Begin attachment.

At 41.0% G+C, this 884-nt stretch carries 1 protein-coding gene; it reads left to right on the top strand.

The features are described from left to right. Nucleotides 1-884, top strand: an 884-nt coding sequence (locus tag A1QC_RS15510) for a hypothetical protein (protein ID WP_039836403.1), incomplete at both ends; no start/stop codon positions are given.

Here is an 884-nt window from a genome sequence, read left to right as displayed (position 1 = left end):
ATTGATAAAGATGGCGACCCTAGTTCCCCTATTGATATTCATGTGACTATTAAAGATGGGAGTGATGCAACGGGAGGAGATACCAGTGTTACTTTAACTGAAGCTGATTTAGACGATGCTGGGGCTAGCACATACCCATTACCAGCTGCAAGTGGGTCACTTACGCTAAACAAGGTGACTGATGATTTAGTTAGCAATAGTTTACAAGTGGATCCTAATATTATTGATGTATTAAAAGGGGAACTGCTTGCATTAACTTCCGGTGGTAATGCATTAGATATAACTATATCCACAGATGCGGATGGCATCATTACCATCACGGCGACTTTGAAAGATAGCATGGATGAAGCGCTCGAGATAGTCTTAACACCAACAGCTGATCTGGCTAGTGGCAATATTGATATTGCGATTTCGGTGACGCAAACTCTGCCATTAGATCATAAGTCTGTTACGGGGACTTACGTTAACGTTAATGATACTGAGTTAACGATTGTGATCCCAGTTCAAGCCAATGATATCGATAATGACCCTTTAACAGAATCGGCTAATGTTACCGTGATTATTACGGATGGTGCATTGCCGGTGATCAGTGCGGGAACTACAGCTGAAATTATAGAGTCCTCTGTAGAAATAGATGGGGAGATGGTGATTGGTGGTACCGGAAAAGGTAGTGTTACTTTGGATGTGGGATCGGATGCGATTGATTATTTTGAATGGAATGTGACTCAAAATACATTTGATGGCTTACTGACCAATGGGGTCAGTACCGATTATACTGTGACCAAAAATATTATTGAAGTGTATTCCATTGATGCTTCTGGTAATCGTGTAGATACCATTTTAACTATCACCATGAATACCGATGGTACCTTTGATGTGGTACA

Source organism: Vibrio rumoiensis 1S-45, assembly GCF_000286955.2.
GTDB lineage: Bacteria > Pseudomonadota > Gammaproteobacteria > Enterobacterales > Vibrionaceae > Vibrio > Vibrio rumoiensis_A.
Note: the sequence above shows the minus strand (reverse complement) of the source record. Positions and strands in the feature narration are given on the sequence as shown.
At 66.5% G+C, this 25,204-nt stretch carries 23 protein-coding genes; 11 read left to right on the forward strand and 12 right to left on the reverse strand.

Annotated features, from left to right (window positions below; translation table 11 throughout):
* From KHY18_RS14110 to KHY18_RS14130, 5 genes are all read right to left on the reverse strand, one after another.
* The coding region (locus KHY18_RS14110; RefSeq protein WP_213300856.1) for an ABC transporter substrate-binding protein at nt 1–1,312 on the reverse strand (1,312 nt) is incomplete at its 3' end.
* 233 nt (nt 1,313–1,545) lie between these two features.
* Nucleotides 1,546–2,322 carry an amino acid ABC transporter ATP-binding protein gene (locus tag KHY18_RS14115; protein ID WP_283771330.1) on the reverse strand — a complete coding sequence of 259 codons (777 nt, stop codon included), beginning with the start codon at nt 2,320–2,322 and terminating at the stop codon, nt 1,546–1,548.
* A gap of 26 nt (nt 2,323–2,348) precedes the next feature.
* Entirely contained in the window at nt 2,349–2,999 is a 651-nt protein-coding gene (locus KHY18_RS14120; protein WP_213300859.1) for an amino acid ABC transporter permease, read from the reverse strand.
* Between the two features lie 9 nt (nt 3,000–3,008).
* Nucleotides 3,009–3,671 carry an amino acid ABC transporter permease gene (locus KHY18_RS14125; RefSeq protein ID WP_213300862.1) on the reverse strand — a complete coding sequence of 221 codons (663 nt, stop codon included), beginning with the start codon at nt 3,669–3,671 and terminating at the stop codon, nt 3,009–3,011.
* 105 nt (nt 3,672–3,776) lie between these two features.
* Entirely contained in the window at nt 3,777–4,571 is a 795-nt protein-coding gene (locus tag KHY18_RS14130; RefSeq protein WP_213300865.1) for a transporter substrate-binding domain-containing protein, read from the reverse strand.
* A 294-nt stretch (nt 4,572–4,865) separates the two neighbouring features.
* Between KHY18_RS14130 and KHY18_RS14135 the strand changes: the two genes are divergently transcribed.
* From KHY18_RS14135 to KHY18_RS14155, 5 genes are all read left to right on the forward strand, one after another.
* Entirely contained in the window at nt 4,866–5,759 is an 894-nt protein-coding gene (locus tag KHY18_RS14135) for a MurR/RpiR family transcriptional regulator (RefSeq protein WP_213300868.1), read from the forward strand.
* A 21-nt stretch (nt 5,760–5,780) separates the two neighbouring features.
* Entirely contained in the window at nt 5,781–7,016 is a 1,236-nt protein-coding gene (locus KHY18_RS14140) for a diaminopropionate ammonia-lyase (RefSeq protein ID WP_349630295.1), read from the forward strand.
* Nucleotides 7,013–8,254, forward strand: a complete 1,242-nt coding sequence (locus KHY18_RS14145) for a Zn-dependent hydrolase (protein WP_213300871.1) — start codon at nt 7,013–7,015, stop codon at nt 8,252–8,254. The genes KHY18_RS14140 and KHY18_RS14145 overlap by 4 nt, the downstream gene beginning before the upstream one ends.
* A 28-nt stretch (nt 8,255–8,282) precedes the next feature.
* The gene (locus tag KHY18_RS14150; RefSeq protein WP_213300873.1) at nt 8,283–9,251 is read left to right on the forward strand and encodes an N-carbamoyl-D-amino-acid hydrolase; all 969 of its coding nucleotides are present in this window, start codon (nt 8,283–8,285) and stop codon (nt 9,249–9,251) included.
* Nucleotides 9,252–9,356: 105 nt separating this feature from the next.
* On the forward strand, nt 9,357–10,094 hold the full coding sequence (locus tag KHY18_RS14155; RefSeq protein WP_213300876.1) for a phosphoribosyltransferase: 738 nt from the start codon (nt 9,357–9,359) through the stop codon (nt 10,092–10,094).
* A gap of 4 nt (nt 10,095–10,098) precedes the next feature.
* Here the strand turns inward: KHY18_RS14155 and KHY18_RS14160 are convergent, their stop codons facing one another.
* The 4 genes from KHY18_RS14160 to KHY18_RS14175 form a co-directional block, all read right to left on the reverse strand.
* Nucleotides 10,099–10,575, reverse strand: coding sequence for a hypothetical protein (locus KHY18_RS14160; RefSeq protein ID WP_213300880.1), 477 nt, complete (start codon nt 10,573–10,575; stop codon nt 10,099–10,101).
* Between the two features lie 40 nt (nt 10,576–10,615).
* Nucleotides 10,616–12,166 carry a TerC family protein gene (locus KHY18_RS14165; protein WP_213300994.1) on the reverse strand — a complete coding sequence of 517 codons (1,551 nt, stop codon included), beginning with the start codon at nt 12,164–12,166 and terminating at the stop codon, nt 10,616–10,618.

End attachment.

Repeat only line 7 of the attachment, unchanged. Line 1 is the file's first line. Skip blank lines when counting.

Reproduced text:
Note: the sequence above shows the minus strand (reverse complement) of the source record. Positions and strands in the feature narration are given on the sequence as shown.